Have you ever been tempted by the thought of buying into a one-stop-shop package for your curriculum planning needs?

This happened to Simon Ellis, assistant head and history subject leader at St Mary’s Catholic Primary in Uxbridge, Middlesex, when he began to review the curriculum following the publication of Ofsted’s new inspection framework in 2019.

Simon quickly became aware that while there was some great work happening in history in his school, there was action to take in terms of curriculum design. Rather than placing the burden of developing a new scheme on himself and his team, Simon began to investigate the history schemes on the market. 

He worked with his team to produce a wishlist of what they would like within a scheme. This ensured it would reflect the school’s overall vision for their curriculum, as well as the subject itself. The team decided the scheme needed to be rigorous, with historical concepts firmly embedded, but also fun.

It was also important that it enabled all pupils to make progress and communicate their understanding via a broad range of formats.

Which Primary history scheme?

Eventually the school decided to purchase Rising Stars’ history scheme, which I was involved in creating. The teachers felt it most closely met with their expectations and loved the idea of a ‘big finish’ where pupils could share their work with the school community and beyond via mini museums, creative artwork and drama.

Simon quickly realised that the arrival of the scheme wasn’t the end of the curriculum journey. He began a process of tailoring it to meet his school’s context and to reflect what was important for his pupils.

This process certainly challenges the popular criticism that adopting a published scheme deskills teachers by removing their opportunity for decision-making.

The team decided that the first area to personalise would be the local history units. Many schools use local history as a way of covering time periods like the Victorians or world wars, with just a few examples from the locality.

Simon wanted to ensure that St Mary’s three units (one for each Key Stage) would dig deep into the rich heritage of their setting. The school’s proximity to RAF Uxbridge, with its links to both world wars and the Royal Flying Corps, was a major influence in selecting a focus for a number of the units.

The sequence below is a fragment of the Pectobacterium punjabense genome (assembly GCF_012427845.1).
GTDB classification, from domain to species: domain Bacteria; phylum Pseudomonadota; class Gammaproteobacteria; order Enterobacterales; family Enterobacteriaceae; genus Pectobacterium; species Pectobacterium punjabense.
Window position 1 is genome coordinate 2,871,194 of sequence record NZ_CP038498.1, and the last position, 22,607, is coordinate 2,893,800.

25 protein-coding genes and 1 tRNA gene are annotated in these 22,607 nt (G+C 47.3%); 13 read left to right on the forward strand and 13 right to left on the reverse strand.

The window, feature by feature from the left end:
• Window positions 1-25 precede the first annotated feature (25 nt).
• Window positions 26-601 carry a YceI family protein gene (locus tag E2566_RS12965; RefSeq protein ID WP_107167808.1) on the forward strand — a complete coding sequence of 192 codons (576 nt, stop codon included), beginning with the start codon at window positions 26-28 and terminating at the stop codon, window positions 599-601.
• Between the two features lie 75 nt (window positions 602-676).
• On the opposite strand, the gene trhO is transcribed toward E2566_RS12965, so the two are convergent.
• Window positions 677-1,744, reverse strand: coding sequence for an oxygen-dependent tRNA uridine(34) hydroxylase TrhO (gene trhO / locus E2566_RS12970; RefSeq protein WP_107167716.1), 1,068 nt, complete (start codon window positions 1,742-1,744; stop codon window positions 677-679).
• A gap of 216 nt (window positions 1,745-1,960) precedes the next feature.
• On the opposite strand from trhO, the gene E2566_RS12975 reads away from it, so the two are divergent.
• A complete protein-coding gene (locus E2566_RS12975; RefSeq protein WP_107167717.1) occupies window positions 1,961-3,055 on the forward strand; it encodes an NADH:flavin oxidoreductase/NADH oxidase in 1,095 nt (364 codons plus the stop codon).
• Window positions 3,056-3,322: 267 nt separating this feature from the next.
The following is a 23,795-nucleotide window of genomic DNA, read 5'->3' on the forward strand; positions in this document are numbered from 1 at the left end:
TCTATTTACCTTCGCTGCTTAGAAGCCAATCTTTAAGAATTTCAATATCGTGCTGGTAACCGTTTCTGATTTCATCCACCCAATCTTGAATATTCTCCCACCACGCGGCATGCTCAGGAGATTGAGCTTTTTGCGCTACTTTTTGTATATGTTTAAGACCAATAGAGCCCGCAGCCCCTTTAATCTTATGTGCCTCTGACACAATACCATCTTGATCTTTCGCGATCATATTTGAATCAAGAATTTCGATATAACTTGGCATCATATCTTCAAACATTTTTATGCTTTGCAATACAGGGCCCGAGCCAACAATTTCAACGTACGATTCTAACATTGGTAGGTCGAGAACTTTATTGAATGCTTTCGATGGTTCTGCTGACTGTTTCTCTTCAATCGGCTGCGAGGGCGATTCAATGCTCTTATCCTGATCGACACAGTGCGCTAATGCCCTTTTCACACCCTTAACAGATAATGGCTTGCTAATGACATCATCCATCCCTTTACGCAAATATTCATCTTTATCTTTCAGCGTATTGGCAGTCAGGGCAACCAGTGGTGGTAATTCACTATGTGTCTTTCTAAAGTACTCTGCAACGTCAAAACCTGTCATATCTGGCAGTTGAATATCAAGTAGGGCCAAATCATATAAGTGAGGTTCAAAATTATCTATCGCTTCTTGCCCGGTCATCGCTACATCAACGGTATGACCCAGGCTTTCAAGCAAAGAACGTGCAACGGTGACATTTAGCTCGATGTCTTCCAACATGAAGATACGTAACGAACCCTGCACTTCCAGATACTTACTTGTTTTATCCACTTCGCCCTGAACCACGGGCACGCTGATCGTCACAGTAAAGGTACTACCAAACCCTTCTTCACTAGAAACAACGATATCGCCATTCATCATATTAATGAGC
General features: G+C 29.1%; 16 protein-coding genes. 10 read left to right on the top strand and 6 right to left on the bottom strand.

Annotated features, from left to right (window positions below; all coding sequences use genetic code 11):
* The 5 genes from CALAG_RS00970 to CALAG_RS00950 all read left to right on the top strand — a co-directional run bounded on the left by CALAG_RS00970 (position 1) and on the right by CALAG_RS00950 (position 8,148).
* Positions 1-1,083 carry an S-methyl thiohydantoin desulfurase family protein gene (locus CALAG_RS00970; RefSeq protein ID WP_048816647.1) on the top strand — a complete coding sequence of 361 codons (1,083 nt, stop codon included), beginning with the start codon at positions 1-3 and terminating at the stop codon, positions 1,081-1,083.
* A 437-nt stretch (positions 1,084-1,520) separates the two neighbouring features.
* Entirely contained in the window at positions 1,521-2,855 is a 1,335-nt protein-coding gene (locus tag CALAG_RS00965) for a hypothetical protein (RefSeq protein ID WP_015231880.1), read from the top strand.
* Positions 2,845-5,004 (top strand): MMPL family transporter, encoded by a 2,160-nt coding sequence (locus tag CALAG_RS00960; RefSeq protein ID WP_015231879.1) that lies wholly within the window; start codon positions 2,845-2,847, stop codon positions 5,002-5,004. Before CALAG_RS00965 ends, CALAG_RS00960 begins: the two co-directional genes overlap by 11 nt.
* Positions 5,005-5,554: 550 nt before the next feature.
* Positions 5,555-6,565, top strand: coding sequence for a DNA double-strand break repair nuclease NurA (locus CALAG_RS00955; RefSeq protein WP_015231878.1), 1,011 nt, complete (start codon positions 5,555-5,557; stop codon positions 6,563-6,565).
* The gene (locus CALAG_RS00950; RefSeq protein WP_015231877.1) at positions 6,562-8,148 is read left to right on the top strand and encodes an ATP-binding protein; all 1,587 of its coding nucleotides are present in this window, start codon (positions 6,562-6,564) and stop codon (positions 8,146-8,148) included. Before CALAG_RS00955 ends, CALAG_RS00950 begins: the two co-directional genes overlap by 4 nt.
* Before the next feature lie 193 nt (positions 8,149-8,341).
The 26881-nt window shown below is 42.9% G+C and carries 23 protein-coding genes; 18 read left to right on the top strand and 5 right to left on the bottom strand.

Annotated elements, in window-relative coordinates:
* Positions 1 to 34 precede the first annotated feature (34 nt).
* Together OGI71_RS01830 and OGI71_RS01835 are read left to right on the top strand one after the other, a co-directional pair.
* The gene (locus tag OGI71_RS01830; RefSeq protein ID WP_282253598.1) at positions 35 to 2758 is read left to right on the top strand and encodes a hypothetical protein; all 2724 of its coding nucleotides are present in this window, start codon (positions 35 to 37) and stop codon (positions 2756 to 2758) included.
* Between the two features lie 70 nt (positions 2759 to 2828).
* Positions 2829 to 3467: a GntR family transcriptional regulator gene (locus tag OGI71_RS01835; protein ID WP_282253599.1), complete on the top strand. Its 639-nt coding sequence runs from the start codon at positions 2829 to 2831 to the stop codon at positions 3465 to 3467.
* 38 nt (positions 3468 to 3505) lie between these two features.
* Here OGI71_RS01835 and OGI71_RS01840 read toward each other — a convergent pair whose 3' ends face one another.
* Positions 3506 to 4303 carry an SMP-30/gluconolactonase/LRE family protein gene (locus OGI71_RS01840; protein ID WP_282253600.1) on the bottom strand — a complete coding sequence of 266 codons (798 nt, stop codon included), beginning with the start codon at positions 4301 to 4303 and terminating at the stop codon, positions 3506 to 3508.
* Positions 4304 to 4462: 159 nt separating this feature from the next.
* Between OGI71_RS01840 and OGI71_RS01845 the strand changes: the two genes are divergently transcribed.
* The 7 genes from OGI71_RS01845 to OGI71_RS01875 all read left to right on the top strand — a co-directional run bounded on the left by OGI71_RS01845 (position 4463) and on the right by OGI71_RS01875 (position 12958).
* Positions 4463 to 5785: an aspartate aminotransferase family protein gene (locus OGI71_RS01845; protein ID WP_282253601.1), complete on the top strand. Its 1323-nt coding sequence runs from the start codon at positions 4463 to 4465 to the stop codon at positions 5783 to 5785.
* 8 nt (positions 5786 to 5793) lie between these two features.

Within KS1 the scheme explores local heroes. St Mary’s selected a range of local figures for study representing a broad definition of heroism and reflecting a range of time periods. Abolitionist William Wilberforce, TE Lawrence (Lawrence of Arabia) and Alexander Fleming, the discoverer of penicillin, all lived or worked locally.

TE Lawrence

Studying these figures enabled children to make powerful links between their local area and national events. The stories of three Victoria Cross recipients, all born locally, were also incorporated.

Within LKS2 the scheme requires pupils to study buildings in their area and lead a campaign to preserve those under threat within their community. Uxbridge offers a brilliant example with its unique Grade II listed Lido, successfully restored to its former glory through a real campaign.

The Grade II listed lido

At UKS2, RAF Uxbridge came into its own. To reflect the large number of Polish pupils in the school, the team at St Mary’s incorporated a study of the important role played by the Polish air squadrons stationed at the base during the Battle of Britain.

No 303 Squadron RAF went on to become the most successful of all allied squadrons taking part in the battle.

A short drive away from the school is Harefield Cemetery, containing 112 graves of soldiers from the Australian Army Corps, who were sent to the area to recover from their injuries during the first world war.

Harefield Cemetery